Although this passage is spoken from Mr. Pontellier's point of view, the narrator fails to validate Mr. Pontellier's opinion. The description of Madame Ratignolle, for example, suggests that perfect woman-mothers do not really existthat they are idealizations of femininity that no mere woman can actually live up to. Madame Ratignolle is described in unrealistically glowing terms, much like that used in Petrarchan love sonnets: "the spun-gold hair that comb nor confining pin could restrain; the blue eyes that were like nothing but sapphires; two lips that pouted, that were so red one could only think of cherries or some other delicious crimson fruit in looking at them." No woman can really look like this, and the imaginary, mythic quality of the description implies that no woman can actually be the perfect woman-motherdevoted to husband and children and nothing elsethat Mr. Pontellier (and others like him) so desires.
The second half of the chapter describes Mrs. Pontellier's unfamiliarity with Creole culture, a theme that will be further developed in the following chapter. Even though her neighbors are extremely friendly to her, Mrs. Pontellier can never be one of them. Not only does she fail to understand their unspoken rules and conventions, but she has not been exposed to the same carefree, sensuous summer environment that they grew up in. In other words, setting plays as important a role in rendering Mrs. Pontellier an outsider as does social upbringing.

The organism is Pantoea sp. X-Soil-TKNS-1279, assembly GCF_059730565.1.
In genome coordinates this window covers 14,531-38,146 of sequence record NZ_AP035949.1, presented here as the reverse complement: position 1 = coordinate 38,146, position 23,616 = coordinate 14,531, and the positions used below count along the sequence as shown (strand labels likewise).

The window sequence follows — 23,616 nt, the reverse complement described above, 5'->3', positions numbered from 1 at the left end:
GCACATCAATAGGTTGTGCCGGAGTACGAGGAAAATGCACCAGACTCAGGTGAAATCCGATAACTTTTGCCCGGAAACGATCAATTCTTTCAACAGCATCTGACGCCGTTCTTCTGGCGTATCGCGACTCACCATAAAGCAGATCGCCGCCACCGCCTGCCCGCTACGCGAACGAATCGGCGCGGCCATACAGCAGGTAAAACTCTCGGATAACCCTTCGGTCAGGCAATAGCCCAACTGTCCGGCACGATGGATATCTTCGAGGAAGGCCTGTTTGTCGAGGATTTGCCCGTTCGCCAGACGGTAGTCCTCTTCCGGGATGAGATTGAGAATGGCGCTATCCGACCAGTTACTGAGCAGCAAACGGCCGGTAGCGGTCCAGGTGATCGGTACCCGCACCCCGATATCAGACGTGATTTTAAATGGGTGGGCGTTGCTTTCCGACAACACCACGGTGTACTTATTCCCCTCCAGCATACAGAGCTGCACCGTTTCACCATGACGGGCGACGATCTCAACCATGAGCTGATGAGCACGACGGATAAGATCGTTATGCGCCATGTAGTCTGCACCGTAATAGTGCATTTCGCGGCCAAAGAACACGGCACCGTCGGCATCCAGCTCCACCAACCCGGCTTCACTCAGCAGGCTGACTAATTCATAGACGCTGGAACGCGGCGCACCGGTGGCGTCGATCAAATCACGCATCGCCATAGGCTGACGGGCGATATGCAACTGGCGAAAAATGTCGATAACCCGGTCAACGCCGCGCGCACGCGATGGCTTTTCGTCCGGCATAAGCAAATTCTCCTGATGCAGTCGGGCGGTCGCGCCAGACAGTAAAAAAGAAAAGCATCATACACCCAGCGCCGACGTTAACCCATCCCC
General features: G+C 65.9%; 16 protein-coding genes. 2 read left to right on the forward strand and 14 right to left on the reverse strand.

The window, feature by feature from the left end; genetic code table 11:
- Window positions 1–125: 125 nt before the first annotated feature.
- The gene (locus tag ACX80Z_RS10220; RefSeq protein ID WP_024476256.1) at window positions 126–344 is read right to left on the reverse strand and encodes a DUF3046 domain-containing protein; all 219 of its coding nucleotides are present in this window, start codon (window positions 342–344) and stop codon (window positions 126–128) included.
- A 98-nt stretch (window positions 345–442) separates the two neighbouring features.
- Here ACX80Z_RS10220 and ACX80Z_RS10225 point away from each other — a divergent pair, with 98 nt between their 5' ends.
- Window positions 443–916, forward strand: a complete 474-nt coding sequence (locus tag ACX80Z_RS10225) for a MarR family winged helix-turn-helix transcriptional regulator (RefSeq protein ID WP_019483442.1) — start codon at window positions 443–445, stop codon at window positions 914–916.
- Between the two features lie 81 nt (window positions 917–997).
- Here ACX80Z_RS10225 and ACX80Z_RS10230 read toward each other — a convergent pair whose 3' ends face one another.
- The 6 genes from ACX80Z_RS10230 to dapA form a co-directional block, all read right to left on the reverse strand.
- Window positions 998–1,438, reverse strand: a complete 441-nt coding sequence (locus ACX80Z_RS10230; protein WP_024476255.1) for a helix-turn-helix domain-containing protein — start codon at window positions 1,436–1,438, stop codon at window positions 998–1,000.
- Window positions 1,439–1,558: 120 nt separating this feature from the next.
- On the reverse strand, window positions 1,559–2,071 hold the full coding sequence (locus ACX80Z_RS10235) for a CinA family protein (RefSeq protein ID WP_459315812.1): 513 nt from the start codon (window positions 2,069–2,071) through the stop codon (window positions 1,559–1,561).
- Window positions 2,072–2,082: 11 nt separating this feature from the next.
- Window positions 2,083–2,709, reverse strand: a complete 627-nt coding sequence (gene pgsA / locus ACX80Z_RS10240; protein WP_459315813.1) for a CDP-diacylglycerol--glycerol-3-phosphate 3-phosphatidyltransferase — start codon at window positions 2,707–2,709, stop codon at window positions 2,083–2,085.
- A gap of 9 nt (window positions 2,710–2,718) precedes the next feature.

This passage not only establishes Mrs. Pontellier as an outsider to Creole culture, but it also indicates how tied to convention she is at the beginning of the summer. Mrs. Pontellier is a respectable upper-middle class woman well acquainted with sexual and social norms, and she finds it difficult to break them at first. Though not completely immersed in her role as wife and mother, she does not completely reject her duties, and neither is she a wanton sexual renegade. She is simply a young woman faced with everyday choices, as will become clearer in the rest of the novel.
While Madame Ratignolle continues to sew, Mrs. Pontellier and Robert smile and speak to each other in an intimate, friendly matter. The narrator describes their relationship as one of unremarkable and one-sided adoration. Like he had for the past eleven years, Robert had devoted himself to a beautiful woman and followed her around like a puppy dog. He had trailed after Madame Ratignolle before, and the two laugh a little about how innocent his worship and professions of love are. He describes how passionate he was, and Mrs. Pontellier is glad that he does not adopt such an exaggerated tone with her.